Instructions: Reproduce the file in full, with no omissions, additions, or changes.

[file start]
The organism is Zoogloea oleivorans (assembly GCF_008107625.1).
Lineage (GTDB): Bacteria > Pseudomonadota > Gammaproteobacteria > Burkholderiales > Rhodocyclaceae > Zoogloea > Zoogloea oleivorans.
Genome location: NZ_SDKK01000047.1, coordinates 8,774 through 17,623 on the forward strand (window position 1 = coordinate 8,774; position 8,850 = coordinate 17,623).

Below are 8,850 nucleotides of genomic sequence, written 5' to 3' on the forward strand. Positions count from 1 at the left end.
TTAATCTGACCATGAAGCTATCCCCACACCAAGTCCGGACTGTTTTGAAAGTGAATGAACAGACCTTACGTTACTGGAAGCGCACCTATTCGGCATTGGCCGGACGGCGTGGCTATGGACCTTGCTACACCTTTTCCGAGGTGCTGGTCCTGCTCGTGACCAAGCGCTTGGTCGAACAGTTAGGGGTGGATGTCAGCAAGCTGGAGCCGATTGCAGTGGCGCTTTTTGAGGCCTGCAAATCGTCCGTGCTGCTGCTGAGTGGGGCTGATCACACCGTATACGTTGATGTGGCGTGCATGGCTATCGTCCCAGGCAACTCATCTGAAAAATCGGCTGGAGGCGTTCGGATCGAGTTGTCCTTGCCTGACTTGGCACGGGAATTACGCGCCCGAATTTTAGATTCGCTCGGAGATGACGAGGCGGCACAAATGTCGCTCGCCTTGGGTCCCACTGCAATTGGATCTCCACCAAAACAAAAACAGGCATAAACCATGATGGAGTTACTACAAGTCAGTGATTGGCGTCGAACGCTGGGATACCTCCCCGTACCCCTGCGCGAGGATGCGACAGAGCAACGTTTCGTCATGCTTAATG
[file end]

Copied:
The organism is Zoogloea oleivorans (assembly GCF_008107625.1).
Lineage (GTDB): Bacteria > Pseudomonadota > Gammaproteobacteria > Burkholderiales > Rhodocyclaceae > Zoogloea > Zoogloea oleivorans.
Genome location: NZ_SDKK01000047.1, coordinates 8,774 through 17,623 on the forward strand (window position 1 = coordinate 8,774; position 8,850 = coordinate 17,623).

Below are 8,850 nucleotides of genomic sequence, written 5' to 3' on the forward strand. Positions count from 1 at the left end.
TTAATCTGACCATGAAGCTATCCCCACACCAAGTCCGGACTGTTTTGAAAGTGAATGAACAGACCTTACGTTACTGGAAGCGCACCTATTCGGCATTGGCCGGACGGCGTGGCTATGGACCTTGCTACACCTTTTCCGAGGTGCTGGTCCTGCTCGTGACCAAGCGCTTGGTCGAACAGTTAGGGGTGGATGTCAGCAAGCTGGAGCCGATTGCAGTGGCGCTTTTTGAGGCCTGCAAATCGTCCGTGCTGCTGCTGAGTGGGGCTGATCACACCGTATACGTTGATGTGGCGTGCATGGCTATCGTCCCAGGCAACTCATCTGAAAAATCGGCTGGAGGCGTTCGGATCGAGTTGTCCTTGCCTGACTTGGCACGGGAATTACGCGCCCGAATTTTAGATTCGCTCGGAGATGACGAGGCGGCACAAATGTCGCTCGCCTTGGGTCCCACTGCAATTGGATCTCCACCAAAACAAAAACAGGCATAAACCATGATGGAGTTACTACAAGTCAGTGATTGGCGTCGAACGCTGGGATACCTCCCCGTACCCCTGCGCGAGGATGCGACAGAGCAACGTTTCGTCATGCTTAATG